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'Cheyenne' Rides Again

19 May, 2006 By: Brendan Howard



“He's a gentleman at all times, a man who opens doors for women. He's always saying, ‘Howdy, ma'am.' He's an old-fashioned kind of guy. He's always the guy that Cheyenne was.”

Susan Walker may be biased when it comes to her husband, Clint Walker, but his gentlemanly qualities probably helped him get noticed by talent agents — that and his 6'6” height, a bodybuilder's torso and a healthy head of hair.

It's all on display in the Warner Home Video June 6 release Cheyenne: The Complete First Season (five-DVD set $39.98). Walker played wandering hero Cheyenne Bodie for seven of the show's eight seasons on CBS, righting wrongs and trying to keep the peace in an Old West full of love affairs, cattle wrangling and forced labor.

Some say he was perfect for the role, but Walker said his start was just a “fluke-y thing.”

“I didn't get into acting until I was 25,” Walker said. Clint Walker, born Norman Walker in Illinois, had made his way west in his 20s to see the “deserts, mountains and tall pine trees” of Western films. Once he got there, he never left. A job in security at The Sands in Las Vegas was his unlikely first contact with Hollywood. TV and film star Van Johnson noticed him in the crowd.

“He said, ‘I don't know if you're interested, but one of Hollywood's biggest agents would like to talk to you,’ Walker said. “I didn't want to hurt the guy's feelings, so I agreed. [The agent] Henry Wilson told me, ‘If you decide you're interested, I can't promise you anything for sure.’

Walker did the math in his head — “in Hollywood, they get paid a lot better, and the bullets aren't real” — and decided to make his way further west, to Hollywood. Walker eventually scored an audition with Cecil B. DeMille for The Ten Commandments. That day didn't start well, though.

“I was heading to Paramount when I saw a lady trying to fix a tire,” he said. “I did it for her. She asked, ‘How much do I owe you?' I said, ‘You don't owe me a thing.' So, I was five or 10 minutes late, and I went in, and DeMille is imposing and said, ‘You're late, young man.' But it just so happened that was his secretary, and she'd told him everything.”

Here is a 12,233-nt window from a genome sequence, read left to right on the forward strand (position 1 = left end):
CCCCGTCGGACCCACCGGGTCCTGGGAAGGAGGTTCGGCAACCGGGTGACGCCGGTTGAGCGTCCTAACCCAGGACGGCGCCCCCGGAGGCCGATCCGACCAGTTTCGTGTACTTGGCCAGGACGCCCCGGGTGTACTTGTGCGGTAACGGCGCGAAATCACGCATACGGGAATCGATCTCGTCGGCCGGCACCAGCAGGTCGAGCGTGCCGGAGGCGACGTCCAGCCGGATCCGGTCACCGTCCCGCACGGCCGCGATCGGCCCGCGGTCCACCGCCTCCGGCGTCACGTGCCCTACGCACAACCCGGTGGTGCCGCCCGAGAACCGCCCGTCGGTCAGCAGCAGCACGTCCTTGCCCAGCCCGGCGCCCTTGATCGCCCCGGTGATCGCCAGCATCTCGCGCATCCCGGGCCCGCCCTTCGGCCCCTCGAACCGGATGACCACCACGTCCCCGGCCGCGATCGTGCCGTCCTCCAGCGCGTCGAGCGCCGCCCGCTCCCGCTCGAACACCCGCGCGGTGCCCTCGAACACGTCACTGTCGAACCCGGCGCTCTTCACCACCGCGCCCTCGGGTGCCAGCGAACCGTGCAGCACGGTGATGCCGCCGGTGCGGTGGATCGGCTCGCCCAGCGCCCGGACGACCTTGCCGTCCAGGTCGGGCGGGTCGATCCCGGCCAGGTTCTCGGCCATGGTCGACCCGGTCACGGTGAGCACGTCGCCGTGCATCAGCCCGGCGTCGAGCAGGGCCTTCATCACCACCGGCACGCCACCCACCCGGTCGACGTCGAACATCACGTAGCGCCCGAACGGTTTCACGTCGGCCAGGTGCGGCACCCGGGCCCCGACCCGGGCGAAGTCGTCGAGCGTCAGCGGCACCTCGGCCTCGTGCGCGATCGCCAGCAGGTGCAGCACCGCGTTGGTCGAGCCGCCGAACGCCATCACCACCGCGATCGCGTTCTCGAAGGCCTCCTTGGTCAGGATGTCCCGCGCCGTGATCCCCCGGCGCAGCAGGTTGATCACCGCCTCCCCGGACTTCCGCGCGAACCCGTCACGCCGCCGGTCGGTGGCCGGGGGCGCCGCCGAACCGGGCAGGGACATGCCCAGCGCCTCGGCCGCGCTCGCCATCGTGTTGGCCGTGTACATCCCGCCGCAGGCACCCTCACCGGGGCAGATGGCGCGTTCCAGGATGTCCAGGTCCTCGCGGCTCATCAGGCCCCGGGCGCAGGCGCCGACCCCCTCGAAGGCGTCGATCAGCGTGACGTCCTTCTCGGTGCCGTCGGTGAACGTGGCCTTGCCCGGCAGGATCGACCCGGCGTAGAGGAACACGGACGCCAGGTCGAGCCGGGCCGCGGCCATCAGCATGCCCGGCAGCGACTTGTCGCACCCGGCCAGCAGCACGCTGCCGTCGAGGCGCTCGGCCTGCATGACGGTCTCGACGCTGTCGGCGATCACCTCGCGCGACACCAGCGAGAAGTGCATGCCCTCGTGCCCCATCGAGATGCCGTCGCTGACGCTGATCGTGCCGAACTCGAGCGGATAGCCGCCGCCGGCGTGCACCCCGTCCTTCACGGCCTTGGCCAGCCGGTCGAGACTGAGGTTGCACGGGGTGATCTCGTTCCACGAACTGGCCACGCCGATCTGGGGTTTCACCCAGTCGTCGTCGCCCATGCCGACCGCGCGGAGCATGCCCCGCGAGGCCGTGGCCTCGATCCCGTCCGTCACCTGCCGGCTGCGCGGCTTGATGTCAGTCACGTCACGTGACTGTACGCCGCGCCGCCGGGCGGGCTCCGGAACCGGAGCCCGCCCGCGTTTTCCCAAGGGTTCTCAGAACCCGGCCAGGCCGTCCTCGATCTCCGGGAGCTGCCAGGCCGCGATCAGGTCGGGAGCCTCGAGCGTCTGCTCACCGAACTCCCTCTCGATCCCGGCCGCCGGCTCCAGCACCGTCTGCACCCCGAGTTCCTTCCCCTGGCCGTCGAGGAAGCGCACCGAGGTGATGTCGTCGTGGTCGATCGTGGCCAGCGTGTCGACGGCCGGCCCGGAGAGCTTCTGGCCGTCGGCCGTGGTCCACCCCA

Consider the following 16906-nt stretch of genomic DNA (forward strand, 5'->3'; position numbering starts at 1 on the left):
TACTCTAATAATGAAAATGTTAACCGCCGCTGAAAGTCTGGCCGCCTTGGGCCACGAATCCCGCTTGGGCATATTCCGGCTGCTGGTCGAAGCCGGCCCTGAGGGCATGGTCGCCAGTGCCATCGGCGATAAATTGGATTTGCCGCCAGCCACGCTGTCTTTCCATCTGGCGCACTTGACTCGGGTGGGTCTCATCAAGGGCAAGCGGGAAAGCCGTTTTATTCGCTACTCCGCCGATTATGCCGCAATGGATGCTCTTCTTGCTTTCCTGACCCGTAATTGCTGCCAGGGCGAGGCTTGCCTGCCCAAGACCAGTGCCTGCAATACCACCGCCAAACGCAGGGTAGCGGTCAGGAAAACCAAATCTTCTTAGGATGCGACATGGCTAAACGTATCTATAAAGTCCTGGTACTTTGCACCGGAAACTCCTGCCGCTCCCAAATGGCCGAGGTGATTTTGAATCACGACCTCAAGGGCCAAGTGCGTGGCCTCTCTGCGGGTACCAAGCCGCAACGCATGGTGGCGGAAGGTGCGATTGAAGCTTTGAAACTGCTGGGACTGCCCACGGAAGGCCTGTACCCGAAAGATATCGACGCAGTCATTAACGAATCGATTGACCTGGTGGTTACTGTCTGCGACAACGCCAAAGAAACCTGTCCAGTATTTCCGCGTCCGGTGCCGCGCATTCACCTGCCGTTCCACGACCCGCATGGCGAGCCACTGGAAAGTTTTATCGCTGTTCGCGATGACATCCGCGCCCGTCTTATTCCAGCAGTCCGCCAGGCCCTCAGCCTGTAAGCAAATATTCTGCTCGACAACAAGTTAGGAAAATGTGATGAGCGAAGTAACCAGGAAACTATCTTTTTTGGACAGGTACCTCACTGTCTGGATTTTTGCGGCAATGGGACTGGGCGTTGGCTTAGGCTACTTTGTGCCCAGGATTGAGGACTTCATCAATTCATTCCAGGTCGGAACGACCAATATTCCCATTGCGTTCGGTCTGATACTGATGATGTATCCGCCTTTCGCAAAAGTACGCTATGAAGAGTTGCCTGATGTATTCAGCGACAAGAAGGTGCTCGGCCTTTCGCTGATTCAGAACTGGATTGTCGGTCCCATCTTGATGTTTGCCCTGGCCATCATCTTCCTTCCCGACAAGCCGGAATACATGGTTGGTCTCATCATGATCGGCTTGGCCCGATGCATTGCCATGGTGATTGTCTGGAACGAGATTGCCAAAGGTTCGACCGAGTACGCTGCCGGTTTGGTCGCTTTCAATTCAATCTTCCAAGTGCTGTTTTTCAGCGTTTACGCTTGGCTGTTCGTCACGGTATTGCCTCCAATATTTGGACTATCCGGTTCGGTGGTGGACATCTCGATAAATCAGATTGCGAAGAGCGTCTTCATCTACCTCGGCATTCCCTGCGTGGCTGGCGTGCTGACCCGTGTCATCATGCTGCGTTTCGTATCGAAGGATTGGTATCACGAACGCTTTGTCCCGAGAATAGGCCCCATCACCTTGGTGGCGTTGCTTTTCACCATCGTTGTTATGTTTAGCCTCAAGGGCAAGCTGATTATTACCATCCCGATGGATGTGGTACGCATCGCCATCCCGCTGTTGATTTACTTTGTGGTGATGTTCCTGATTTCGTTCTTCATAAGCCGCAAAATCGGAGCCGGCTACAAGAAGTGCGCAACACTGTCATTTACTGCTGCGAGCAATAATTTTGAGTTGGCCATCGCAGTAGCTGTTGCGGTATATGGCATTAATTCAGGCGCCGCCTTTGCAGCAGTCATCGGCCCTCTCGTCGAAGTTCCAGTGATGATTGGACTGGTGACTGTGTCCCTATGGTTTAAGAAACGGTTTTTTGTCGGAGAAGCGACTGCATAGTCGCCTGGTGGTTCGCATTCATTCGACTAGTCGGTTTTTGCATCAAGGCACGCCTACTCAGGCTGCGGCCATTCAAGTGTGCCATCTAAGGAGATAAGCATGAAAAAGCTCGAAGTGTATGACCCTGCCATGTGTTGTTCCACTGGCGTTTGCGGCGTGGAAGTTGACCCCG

Walker ended up with only a non-speaking part, but he still learned: “I got to see the greats and found out even they make mistakes.”

Two auditions later, Walker found himself cast in “Cheyenne,” an hour-long show to rotate with others on “Warner Brothers Presents.”

“Cheyenne” ran from 1955 to 1963.

The work on the show was different from his turns in such films as The Dirty Dozen and None but the Brave.

“We did more with less money in less time,” he said. And when Westerns took off and started populating Paramount's backlot, there were conflicts.

“One day we were doing ‘Cheyenne' next to a grave site, with somebody giving a eulogy,” he said. “Then, from ‘Maverick,' come a bunch of soldiers. I thought a couple of directors were going to get into a fistfight.”

The appeal of Westerns has always been obvious for Walker.

“Westerns had people you care about, people you like, and some real bad guys to compete with,” he said. “And there's always something to be learned from a good picture.”

Walker appreciates how important TV and films are to fans and kids.

“I had my heroes,” he said. “If I was in doubt about something, I'd ask, ‘What would Flash Gordon, Hopalong Cassidy, Tarzan do?' I got the chance to do the same for a lot of young people.”

That's another reason Walker is glad the show's coming to DVD. Some fans thought he was dead before he set up his Web site (www.clintwalker.com) and started making appearances at Western film festivals. One fan spent $500 for “Cheyenne” on poor-quality bootlegged VHS.

“People want to go back to a lot of the old shows,” he said. “They don't care about a lot of the stuff they're showing now. The Westerns now, they've got a lot of bad language, four-letter words, and they don't teach anything.”

At 78 years old, Walker still hopes to act in a couple more Westerns.

“I keep in good physical shape,” he said. And he's still got the hair.

“One woman said, ‘Shame on you for wearing a toupee and dying your hair,’ he said. “But it's just B vitamins. Good genes.” >

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